July comes in hot with new poetry releases that you won’t want to miss.
Broaden your poetry horizons with any one of these new collections, out July 2, 2019.
Letters Written and Not Sent by William Louis-Dreyfus
Description: Letters Written and Not Sent is the lifetime work of poet William Louis-Dreyfus, written over decades, culminating a passion for poetry, art, and social justice. He passed away just days after the book was completed.
Like paperweights, his lyrics are both small and hefty. His subjects range from race relations to trees, from secrets to parenthood, from ideas of god to kissing, from sons and mothers to fate, and of course, to poetry itself. Never afraid of the big questions of why human beings are alive, and what hope and justice are for, Louis-Dreyfus could take decades to finish a poem. A perfectionist, a thinker, and always inspired by visual art, he fought with himself over how to say what he wanted to say best. Like the French-Uruguayan businessman poet Jules Supervielle, whom Louis-Dreyfus translated, he felt the tug of the financial world against the pull of the lyricism of poetry, and the division marked his life and sparked ideas for his finest poems. As the heart condition that seized him made it absolutely imperative, finishing Letters Written and Not Sentliterally became a life-or-death matter. This is the book that he wished to send into the world.
Come Closer and Listen by Charles Simic
Description: Irreverent and sly, observant and keenly imagined, Come Closer and Listen is the latest work from one of our most beloved poets. With his trademark sense of humor, open-hearted empathy, and perceptive vision, Charles Simic roots his poetry in the ordinary world while still taking in the wide sweep of the human experience.
From poems pithy, wry, and cutting—“Time—that murderer/that no has caught yet”—to his layered reflections on everything from love to grief to the wonders of nature, from the story of St. Sebastian to that of a couple weeding side by side, Simic’s work continues to reveal to us an unmistakable voice in modern poetry. An innovator in form and a chronicler of both our interior lives and the people we are in the world, Simic remains one of our most important and lasting voices on the page.
Big Cabin by Ron Padgett
Description: Written over three seasons in a Vermont cabin, these poems act as a reflecting pool, casting back mortality, consciousness, and time in new, crystal-clear light.
The Government Lake: Last Poems by James Tate
Description: A woman named Mildred starts laying eggs after feathers from wild poultry begin coming down the chimney. A man becomes friends with a bank robber who abducts him and eventually rues his captor’s death. A baby is born transparent.
James Tate’s work, filled with unexpected turns and deadpan exaggeration, “fanciful and grave, mundane and transcendent,” (New York Times) has been among the most defining and significant of our time. In his last collection before his death in 2015, Tate’s dark yet whimsical humor, his emotional acuity, and his keen ear for the absurd are on full display in prose poems that finely constructed and lyrical, surrealistic and provocative.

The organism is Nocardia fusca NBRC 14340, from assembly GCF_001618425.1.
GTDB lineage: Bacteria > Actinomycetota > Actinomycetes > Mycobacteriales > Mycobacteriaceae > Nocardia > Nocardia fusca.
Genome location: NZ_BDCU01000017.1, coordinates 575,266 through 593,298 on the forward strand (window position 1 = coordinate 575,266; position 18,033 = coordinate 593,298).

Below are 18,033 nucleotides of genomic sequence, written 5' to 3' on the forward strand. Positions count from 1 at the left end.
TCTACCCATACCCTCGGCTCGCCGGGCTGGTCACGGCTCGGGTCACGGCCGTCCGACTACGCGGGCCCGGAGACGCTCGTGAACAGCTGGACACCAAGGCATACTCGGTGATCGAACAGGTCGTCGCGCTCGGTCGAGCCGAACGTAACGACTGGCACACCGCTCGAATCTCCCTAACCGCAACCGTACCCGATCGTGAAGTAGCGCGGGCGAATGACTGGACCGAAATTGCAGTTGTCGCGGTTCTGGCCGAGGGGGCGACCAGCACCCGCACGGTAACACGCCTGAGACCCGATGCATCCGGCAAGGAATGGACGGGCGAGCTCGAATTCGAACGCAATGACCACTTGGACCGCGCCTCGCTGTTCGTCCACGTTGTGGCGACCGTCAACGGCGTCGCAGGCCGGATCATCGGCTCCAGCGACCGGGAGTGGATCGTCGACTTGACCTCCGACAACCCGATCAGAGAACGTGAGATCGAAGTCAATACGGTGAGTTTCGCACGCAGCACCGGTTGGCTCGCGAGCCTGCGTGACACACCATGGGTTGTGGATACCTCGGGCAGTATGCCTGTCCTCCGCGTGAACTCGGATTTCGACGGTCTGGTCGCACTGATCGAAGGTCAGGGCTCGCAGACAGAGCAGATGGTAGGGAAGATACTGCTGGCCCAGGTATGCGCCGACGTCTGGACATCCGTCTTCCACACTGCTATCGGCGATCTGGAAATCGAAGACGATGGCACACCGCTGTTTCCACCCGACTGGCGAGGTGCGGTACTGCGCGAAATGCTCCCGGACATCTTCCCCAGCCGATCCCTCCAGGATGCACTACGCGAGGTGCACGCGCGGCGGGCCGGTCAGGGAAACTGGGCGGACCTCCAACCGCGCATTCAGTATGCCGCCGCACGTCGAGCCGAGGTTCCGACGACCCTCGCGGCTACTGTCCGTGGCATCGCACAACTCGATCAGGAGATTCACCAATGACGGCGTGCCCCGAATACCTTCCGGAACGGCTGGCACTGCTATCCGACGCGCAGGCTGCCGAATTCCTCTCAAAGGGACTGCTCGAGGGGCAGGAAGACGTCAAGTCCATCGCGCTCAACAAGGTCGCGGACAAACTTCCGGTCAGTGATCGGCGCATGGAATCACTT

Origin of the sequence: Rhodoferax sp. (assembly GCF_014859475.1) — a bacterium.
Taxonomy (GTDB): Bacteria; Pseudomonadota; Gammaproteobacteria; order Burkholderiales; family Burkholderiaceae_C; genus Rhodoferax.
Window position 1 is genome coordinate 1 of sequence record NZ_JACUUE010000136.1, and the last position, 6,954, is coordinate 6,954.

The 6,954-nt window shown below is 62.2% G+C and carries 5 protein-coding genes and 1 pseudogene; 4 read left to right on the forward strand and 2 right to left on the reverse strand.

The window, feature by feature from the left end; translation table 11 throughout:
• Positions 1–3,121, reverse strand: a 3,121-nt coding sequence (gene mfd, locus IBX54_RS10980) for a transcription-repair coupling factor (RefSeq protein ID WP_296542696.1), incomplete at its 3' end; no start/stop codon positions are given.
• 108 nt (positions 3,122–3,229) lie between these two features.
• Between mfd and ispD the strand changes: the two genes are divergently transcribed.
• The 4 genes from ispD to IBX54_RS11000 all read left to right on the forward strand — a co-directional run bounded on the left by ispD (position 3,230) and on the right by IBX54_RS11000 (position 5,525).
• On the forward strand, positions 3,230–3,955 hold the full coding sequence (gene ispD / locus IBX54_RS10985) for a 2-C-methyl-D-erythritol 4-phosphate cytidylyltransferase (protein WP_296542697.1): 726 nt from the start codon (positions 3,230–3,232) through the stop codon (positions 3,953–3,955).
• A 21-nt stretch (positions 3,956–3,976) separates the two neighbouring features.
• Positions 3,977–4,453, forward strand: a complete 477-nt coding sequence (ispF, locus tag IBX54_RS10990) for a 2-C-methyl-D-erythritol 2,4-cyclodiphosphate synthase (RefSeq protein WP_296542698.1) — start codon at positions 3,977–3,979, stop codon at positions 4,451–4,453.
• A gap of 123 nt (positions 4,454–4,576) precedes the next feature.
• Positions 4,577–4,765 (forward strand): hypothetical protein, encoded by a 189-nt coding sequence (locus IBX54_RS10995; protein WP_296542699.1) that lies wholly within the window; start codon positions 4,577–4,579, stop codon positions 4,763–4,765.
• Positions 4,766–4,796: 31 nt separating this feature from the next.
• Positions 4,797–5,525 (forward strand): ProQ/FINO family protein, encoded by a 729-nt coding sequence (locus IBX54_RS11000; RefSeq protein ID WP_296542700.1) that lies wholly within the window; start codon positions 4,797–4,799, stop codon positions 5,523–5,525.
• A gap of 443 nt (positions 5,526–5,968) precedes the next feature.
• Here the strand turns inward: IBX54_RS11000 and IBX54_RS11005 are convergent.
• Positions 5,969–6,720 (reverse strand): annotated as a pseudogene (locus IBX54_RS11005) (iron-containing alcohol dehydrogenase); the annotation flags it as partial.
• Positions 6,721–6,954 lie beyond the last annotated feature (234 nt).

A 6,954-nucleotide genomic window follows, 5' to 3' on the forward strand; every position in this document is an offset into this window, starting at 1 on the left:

With The Government Lake, James Tate reminds us why he is one of the great poets of our age and one of the true masters of the form.
Feel Free: Poems by Nick Laird
Description: Feel Free, the fourth collection from acclaimed poet Nick Laird, effortlessly marries the acoustic expansiveness of Whitman or Ashbery with the lyricism of Laird’s forebears Heaney, MacNeice, and Yeats. With characteristic variety, invention, and wit, Laird explores the patterns of freedom and constraint―the family, the impress of history, the body itself―and how we might transcend them. Always daring, always renewing, Feel Free is Laird’s most remarkable work to date.
Spiritual Exercises by Mark Yakich
Description: Mark Yakich’s fifth collection of poetry traces a journey of devotion and temptation in pursuit of the divine. Not trifling in ambiguity but diving headlong into it, Spiritual Exercises wrestles with popular gods as much as with personal ghosts. From adoption to autism, from sin to salvation, and from grief to gratitude, this collection lays bare a full spectrum of emotional life, showing us how grace can be as playful as it is sincere.
Complete Poems by John Keats
Description: Already with thee! tender is the night,
And haply the Queen-Moon is on her throne,
Cluster’d around by all her starry Fays;
But here there is no light,
Save what from heaven is with the breezes blown
Through verdurous glooms and winding mossy ways.
Despite his tragically short life, John Keats, a self-confessed “rebel Angel”, endures for many as a personification of the Romantic age. While contemporary critics mocked him as a “Cockney poet” and an uneducated lower-class “apothecary” who aspired to poetry, subsequent generations began to see and appreciate both the rich and impassioned sensuousness and the love of beauty and liberty that pervade his work.
From Endymion and Hyperion to ‘The Eve of St Agnes’, ‘La Belle Dame sans Merci’ and the Odes, this collection, which presents Keats’s oeuvre in chronological order, displays his rapid poetic growth, the development of his philosophical and spiritual beliefs and the voluptuous, silken nature of his verse.